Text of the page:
Season Preview: Lake Superior State Lakers

Lakers head coach Scott Borek may be one of the wittiest guys around. “At Lake Superior, I’m happy to say, this summer was the first quiet one we’ve had in a while. I don’t know if that will lead to a quiet winter or not, but we hope so.”

After beginning the 2000-01 season with suspended players, after beginning the CCHA playoffs without a contract extension, Borek would love to settle into a low-key season.

Well, not too low key.

“We return a group of hungry players who have actually tasted a bit of success against some of the teams that we hadn’t had success prior to last season against.. We had some modest success at certain points of the season last year, but at the most important part of the season we did not.”

The Lakers beat the Wolverines in back-to-back games in Yost last November, and defeated the Spartans in Joe Louis Arena in February. Of course, Lake State also lost twice to Michigan Tech, and suffered a mind-numbing end to a great season: two straight losses at home to Bowling Green in the first round of the CCHA playoffs.

Fortunately for the Lakers, nearly every key component to last year’s squad returns to make a legitimate run for the league title.




Jayme Platt (2.16 GAA, .934 SV% CCHA) stole the show last season–and stole the thunder from several league opponents.

“The strength of our team as everyone knows is going to be our defense, our goaltender, Jayme Platt, and our team defense more than anything else. We want to make sure that Jayme faces as few weak-side shots…as possible. If we’re successful in doing that, we’ll be successful as a team.”

Weak-side shots? How about all shots? Platt led the league in saves, in both conference play (840) and overall stats (1020). Team defense may be more positive than negative for the Lakers, but a team that finishes +57 in conference play (compared with Michigan’s +166 or Northern Michigan’s +175) hasn’t earned bragging rights–yet.

The two Ryans–Vince and Knox–return as Lake Superior’s top scorers. Ryan Vince (6- 17–23) led forwards in points, while Ryan Knox (4-17–21) led defenders.

The top returning goal-scorer for the Lakers is Jeremy Bachusz (10-9–19). In fact, other than Bachusz, only the now-graduated Ben Keup (13-5–18) totaled 10 or more goals for Lake last season.

Defending the Tribe

As with scoring, the Lakers are a team that defend by committee. Other than Knox and Platt, there are no real standouts on the Laker defense. Matt Frick (1-1–2, +1) missed 16 games with iritis but is expected to help Knox lead the experienced defensive corps.

Tyson Turgeon (1-7–8, -6), Klemen Kelgar (0-1–1, +1), and Will Magnuson (0-2–2, -4) are among committee members who hope to become better acquainted with the puck in their own zone this season.

Who Needs a Lifeline?

“We did lose a senior class that I think will have a large impact on our club…most definitely Ben Keup who was our captain for two years, who was a very strong power forward for us but who was also a very strong person,” says Borek.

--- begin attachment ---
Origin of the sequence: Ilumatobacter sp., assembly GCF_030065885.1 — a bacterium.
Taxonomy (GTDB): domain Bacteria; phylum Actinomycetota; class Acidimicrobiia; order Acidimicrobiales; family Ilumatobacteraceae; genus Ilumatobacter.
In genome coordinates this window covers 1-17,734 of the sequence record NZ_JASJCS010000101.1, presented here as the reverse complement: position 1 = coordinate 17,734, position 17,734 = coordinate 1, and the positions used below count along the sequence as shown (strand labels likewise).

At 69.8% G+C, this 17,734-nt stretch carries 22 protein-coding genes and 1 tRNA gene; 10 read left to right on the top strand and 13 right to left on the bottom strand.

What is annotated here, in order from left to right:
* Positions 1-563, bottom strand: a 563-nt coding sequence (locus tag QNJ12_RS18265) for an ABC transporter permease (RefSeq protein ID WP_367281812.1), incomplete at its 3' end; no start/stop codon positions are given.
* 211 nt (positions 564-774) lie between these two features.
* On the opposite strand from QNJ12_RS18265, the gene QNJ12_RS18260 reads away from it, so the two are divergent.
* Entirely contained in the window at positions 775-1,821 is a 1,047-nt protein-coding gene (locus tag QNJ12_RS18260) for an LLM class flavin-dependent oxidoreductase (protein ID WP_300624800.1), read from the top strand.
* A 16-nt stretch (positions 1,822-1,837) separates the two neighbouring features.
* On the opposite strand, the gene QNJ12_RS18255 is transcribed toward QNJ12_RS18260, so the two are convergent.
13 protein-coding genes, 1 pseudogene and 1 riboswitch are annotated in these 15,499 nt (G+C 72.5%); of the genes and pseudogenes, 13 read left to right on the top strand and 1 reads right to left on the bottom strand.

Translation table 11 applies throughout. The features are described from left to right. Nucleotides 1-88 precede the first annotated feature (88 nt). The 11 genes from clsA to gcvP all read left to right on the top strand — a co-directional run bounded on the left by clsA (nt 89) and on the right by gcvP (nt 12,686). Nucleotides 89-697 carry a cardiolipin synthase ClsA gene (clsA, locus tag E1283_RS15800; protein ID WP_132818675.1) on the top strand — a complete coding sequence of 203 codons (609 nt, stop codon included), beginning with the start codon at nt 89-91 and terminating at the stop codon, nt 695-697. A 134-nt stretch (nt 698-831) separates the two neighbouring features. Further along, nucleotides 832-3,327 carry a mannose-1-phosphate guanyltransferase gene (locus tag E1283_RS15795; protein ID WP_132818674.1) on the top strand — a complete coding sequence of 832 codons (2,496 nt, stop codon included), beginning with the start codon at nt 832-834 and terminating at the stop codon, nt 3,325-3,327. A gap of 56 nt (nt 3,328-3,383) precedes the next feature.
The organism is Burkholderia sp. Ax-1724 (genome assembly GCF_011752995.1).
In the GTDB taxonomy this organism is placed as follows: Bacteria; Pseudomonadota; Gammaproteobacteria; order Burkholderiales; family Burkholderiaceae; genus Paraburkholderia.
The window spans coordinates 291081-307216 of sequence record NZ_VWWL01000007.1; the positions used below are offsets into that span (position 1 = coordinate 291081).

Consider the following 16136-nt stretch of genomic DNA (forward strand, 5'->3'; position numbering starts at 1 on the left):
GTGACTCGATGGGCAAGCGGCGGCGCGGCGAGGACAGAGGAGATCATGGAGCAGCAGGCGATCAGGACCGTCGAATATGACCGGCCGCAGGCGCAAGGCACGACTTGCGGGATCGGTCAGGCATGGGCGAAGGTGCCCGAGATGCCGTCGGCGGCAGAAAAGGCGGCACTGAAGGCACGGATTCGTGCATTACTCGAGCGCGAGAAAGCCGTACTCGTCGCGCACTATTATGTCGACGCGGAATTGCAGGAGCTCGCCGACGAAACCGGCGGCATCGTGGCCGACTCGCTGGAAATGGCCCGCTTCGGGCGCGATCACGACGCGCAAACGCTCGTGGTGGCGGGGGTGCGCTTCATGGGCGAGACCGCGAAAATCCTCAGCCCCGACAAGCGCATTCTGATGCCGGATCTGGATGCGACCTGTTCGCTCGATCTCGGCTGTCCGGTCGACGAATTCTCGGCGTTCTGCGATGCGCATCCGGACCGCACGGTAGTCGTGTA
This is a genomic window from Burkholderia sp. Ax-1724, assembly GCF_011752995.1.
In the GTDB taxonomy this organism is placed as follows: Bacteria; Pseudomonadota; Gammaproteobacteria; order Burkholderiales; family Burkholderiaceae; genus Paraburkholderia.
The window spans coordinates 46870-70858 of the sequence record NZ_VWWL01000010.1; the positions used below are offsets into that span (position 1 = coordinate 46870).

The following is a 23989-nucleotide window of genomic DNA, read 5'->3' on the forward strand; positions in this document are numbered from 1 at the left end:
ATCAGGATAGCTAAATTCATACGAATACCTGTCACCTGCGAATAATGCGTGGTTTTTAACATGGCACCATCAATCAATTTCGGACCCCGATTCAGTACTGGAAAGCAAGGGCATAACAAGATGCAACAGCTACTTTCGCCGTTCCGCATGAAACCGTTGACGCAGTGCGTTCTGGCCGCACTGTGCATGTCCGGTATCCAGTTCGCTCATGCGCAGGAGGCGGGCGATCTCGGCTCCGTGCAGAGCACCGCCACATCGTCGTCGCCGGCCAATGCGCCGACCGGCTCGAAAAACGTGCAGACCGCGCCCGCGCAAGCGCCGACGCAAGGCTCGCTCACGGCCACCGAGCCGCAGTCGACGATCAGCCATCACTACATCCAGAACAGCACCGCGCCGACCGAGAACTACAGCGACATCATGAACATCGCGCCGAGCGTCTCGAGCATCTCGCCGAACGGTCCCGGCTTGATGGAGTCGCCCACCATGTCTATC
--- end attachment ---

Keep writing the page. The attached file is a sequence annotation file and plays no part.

“Ben’s strength was measured strictly by the fact that he was able during his career to be on a club that was dead-last about a year and a half ago to a team that finished in third place, and he was a major reason for that–not necessarily for his goals but surely for his leadership.”

"Obviously, this cluster we’re in is very, very challenging. This cluster is really an opportunity, because…if we have success within that cluster then obviously we’ll have a tremendous season."

— Lake State head coach Scott Borek on the ‘Supercluster’ of LSSU, NMU, Michigan and MSU

Borek says he feels “very good” about Lake’s senior class, and why not? The class includes Platt, Vince, and Knox, and the whole team has obviously kept its collective head together during some very stormy times in the college hockey fishbowl known as The Soo.

With a largely veteran team that posted a 10-4-2 record in the second half of regular-season play last year, the Lakers have proven that, while they may not be flashy, they know what it takes to band together to win.

And good goaltending, a couple of goal-scorers, and team unity may be all anyone needs in this league this season to finish as high as second place.

Is That Your Final Answer?

Much has been made about the “supercluster” of Michigan, Michigan State, Northern Michigan, and Lake Superior. In this grouping, there’s no doubt that Lake can hold its own, having finished 6-3-0 last season against the Wolverines, Spartans, and Wildcats.

“Obviously, this cluster we’re in is very, very challenging. This cluster is really an opportunity, because…if we have success within that cluster then obviously we’ll have a tremendous season.

“Last year, our goaltender kept us in a lot of games and gave us a chance in every game and that meant for us having a successful finish.”

Well, knock wood and protect Jayme Platt, and look for tremendous things to happen.


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